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VMware Hits A Nasty Performance Regression With Linux 5.13

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  • VMware Hits A Nasty Performance Regression With Linux 5.13

    Phoronix: VMware Hits A Nasty Performance Regression With Linux 5.13

    VMware has found the Linux 5.13 kernel that was released as stable one month ago has led to a serious performance regression for their ESXi enterprise hypervisor...

    https://www.phoronix.com/scan.php?pa...sty-Linux-5.13

  • #2
    Interesting that the title of the offending commit is not really disclosing the substantive change that causes the problem.

    When I custom compile a kernel I get the option to chnage the default time slice to be 1ms/3.333ms/10ms, but I think this scheduler configuration goes beyond even those timeslices...

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    • #3
      Not related to VM, but I got a severe regression with an Intel 10Gbps NIC (x710-T2L), with Linux 5.13.5. The Ethernet speed drop drastically when copying few files at the same time (which is my default use case with this setup). I finally had to rollback to 5.12.

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      • #4
        Not on my watch it won't

        $ gzip -cd /proc/config.gz | grep -i SCHED_DEBUG
        # CONFIG_SCHED_DEBUG is not set

        Ubuntu's kernel:

        $ grep -i SCHED_DEBUG /boot/config-5.4.0-81-generic
        CONFIG_SCHED_DEBUG=y

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        • #5
          Originally posted by Ealrann View Post
          Not related to VM, but I got a severe regression with an Intel 10Gbps NIC (x710-T2L), with Linux 5.13.5. The Ethernet speed drop drastically when copying few files at the same time (which is my default use case with this setup). I finally had to rollback to 5.12.
          I have suspicion that I am also experiencing the same problem, have intel 10GBE NIC's and I noticed the through put went down roughly at the same time I upgraded the Kernel to 5.13.x . I will downgrade at some point in the future to see if it improves performance, thanks for the heads up.

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          • #6
            In my Kernel testing I encountered quite a few stability issues with 5.13, albeit I suspect taht these are partly compiler related. GCC 10.3 at -O2 (with my usual optimizations) is the most stable but the CPU utilization roughly doubled when the network traffic is under full load with 1 GBit (NIC is an Intel i350-T2V2) from 6% to 11 %; gaming performance is okay though albeit a tad slower. GCC 11.1 at -O3 has fundamental issues, but these are known and won't be fixed in the upstream Kernel. My Polly+LTO-optimized build with Clang 12.0.1 was in between performance/stability-wise, Clang 13 had some issues, but that is still in developement and to be expected from an experimental compiler.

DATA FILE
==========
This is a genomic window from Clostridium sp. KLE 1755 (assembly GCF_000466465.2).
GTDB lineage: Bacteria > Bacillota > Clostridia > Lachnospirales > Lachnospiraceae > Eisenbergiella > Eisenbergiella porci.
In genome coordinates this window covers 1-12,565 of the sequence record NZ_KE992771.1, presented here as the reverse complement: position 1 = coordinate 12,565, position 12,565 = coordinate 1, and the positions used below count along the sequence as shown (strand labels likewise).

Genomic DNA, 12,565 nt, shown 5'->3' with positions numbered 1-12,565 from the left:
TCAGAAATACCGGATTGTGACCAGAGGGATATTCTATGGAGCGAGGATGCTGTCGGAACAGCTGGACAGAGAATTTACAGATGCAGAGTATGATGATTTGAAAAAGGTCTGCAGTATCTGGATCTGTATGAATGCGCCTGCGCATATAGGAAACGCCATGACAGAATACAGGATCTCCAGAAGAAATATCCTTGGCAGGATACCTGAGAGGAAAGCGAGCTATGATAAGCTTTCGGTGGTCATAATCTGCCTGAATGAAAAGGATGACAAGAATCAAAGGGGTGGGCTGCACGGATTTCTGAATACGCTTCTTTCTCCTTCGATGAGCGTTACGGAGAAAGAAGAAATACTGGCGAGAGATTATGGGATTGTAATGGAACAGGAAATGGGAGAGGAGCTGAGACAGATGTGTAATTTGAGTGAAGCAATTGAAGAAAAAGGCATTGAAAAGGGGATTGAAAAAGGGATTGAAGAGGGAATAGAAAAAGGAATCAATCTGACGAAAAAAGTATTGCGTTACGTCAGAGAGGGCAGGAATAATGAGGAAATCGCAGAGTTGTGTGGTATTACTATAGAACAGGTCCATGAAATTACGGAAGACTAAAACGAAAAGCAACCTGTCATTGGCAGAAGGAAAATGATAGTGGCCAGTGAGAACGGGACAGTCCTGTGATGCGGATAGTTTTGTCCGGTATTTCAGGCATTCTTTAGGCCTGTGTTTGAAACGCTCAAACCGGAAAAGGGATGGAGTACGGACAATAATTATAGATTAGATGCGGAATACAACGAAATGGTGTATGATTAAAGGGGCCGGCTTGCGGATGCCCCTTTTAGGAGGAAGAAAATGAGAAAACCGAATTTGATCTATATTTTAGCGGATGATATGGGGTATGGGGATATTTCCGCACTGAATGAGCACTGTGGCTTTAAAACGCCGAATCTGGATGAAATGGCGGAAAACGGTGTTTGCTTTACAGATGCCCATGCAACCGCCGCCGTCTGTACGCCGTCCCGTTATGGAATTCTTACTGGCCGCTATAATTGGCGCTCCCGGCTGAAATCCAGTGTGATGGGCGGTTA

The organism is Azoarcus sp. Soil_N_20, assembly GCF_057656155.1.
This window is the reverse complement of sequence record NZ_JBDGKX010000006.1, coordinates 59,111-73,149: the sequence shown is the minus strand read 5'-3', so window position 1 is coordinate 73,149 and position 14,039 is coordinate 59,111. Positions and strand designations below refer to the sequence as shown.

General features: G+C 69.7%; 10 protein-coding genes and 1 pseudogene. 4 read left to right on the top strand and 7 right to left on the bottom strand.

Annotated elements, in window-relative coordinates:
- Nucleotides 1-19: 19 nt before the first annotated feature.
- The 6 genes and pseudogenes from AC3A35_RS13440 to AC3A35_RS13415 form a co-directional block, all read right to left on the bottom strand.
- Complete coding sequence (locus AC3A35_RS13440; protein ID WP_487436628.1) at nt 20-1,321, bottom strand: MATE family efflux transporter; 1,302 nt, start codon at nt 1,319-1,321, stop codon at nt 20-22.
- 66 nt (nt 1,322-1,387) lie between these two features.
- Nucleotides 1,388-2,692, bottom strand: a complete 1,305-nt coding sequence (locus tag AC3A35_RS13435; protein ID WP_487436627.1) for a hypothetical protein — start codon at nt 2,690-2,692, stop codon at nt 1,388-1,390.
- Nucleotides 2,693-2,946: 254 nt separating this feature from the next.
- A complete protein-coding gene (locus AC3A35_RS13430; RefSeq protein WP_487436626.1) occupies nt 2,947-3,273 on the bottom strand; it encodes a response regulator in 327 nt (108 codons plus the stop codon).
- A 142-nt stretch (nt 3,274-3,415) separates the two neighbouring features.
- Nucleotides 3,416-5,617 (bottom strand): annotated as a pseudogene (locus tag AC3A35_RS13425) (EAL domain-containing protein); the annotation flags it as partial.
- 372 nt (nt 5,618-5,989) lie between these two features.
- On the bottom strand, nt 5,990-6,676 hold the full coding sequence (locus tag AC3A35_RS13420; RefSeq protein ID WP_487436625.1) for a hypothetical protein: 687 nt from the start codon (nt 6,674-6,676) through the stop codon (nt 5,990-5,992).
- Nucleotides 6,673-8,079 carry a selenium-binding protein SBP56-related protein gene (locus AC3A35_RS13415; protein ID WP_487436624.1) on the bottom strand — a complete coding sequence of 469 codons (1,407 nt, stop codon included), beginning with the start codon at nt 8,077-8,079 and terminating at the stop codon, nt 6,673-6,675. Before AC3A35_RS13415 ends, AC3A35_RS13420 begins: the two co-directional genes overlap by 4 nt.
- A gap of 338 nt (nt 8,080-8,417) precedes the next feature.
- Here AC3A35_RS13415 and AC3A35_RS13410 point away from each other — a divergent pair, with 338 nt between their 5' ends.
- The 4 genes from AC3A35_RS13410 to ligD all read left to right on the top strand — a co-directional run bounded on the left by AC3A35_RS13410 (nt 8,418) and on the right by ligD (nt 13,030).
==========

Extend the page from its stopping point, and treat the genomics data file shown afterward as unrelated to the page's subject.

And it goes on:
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            • #7
              The article should be updated to reflect Valentin Schneider's reply:

              sysctl_sched_wakeup_granularity's default value hasn't been touched since
              2009:

              172e082a9111 ("sched: Re-tune the scheduler latency defaults to decrease worst-case latencies")

              and the automagic scaling (see kernel/sched/fair.c::update_sysctl()) hasn't
              changed much either.

              What's likely to happen here is that you have a service in your distro (or
              somesuch) tweaking those values, and since the incriminated commit moves
              those files to /sys/kernel/debug/sched/, said service doesn't do anything
              anymore.

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              • #8
                Originally posted by perpetually high View Post
                Not on my watch it won't

                $ gzip -cd /proc/config.gz | grep -i SCHED_DEBUG
                # CONFIG_SCHED_DEBUG is not set

                Ubuntu's kernel:

                $ grep -i SCHED_DEBUG /boot/config-5.4.0-81-generic
                CONFIG_SCHED_DEBUG=y
                Yes. I run Gentoo...double checked my config to be sure, it's not set on any of my servers and desktop. Although I haven't updated to 5.13 yet anyway. No one cares, but I'm post it anyway. Thank you for your time

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                • #9
                  What the vmware guys did explained... https://www.youtube.com/watch?v=MS2aEfbEi7s

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                  • #10
                    Originally posted by sandy8925

                    You can just use zgrep
                    You're right. I didn't realize I was using gzip with --decompress. I had that shortcut with zgrep set up at some point, and must have just used my bash history to keep using the command above. Thanks for the heads up

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